This car will brake the rear wheels loose under hard acceleration and cause the mean traction control to interfere.  You push the traction-off button, but you cannot fully defeat the system.  This Infiniti also won’t let you rev the engine past 3,000 rpm while in park, and it also won’t let torque load the launch by using both brake and accelerator at the same time.  This car is way too smart for its own good.  However, this car is not targeting young hooligans.  It’s more for the calm and measured older demographic, who still like the power under their right foot.

The hybrid system on this car is not as refined as the one on the Lexus GS.  Lexus had more time to perfect their system which includes the regenerative brakes.  M35h’s brakes cannot be modulated very well, they have an on/off character.  Nonetheless, Infiniti was able to best its rival on acceleration performance.


This large and heavy sedan has sporty aspirations, but you can still feel the heft during spirited cornering.  The M35h does lean a bit, but it’s very controllable and it’s able to put down the power very effectively exiting a turn.  It strikes a good balance between a comfy luxurious ride and a competent handler.  Infiniti combines both electric and hydraulic steering components to get create an efficient and direct steering feel.  They succeeded with this system. The steering is direct and provides very good feedback, although it can feel a little over-boosted in some instances.  It fits the sporty character that Infiniti is going for with this Hybrid.


Starting Retail Price City/Hwy MPG HP / Lb-Ft Seconds 0-60 mph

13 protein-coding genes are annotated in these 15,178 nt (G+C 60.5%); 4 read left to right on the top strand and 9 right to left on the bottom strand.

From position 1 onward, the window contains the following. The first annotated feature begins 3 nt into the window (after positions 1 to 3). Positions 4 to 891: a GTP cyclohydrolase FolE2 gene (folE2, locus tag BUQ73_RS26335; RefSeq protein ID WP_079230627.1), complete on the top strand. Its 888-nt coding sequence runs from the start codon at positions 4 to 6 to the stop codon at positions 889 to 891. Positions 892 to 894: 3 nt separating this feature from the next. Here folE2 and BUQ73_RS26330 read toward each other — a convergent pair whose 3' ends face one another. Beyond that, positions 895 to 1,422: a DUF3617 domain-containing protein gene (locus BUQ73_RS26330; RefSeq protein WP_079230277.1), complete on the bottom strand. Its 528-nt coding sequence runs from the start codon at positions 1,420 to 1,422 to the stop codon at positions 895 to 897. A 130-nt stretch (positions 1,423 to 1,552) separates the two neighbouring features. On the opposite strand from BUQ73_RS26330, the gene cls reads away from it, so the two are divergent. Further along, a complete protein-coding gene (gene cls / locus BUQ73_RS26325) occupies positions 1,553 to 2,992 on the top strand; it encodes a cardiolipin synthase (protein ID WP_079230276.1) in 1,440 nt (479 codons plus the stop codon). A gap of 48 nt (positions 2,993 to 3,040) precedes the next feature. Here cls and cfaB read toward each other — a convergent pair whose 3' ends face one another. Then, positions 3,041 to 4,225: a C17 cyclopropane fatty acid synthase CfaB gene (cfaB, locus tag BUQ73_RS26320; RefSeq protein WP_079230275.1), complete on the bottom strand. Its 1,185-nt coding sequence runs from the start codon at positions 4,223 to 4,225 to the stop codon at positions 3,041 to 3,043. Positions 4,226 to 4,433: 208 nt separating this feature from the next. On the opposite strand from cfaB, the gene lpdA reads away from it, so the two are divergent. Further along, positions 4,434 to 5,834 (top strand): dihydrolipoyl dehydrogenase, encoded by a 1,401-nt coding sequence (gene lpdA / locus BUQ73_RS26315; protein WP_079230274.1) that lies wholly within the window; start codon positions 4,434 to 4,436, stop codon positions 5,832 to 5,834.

2013 Infiniti M35h $55,545 27/32 360/457 5.2
2013 BMW ActiveHybrid5 $61,100 23/30 335/330 5.7
2013 Lexus GS 450h $59,845 29/34 338/254 5.6
2013 Mercedes-Benz E400 Hybrid $55,800 24/30 329/ TBD
2013 Porsche Panamera S Hybrid $96,150 24/30 380/428 5.7

The Infiniti M35h is the rocket ship of the group.  It has the highest combined torque figure and has the quickest acceleration time to prove it.  At a mile above sea level this Hybrid is even a hair faster than its M56 V8 powered relative.  The Infiniti also has a reasonable starting price for the segment.
On the TFLcar scale of:

  • Buy it!
  • Lease it!
  • Rent it!
  • … or Forget it!

I give the 2013 Infiniti M35h a Buy It!

Infiniti’s first attempt at a Hybrid car is good one.  Although the powertrain and the brakes are not quiet as polished as on the Lexus GS Hybrid, the M35h put a smile on my face every time I drove it.  It wants to go fast, and I was still able to average 28.3 MPG.  The $66,245 price for this fully loaded test car is a little steep, yet it’s still undercuts the competition.  I am willing to overlook the slightly rough around the edges drivetrain and give it a Buy It rating simply because this car wants to have fun.

Please enjoy this fun TFLcar video where 2013 Infiniti M35h goes up against the 2013 Lexus GS 450h:

Andre Smirnov
Andre Smirnov

Andre Smirnov is a life-long automotive enthusiast, software engineer, writer, and reporter. He has been writing and reporting at TFLcar since 2011. When not working or spending time with the family – you can find him tinkering in the garage or scouring the internet and other media for various automotive, mechanical, and computer related information.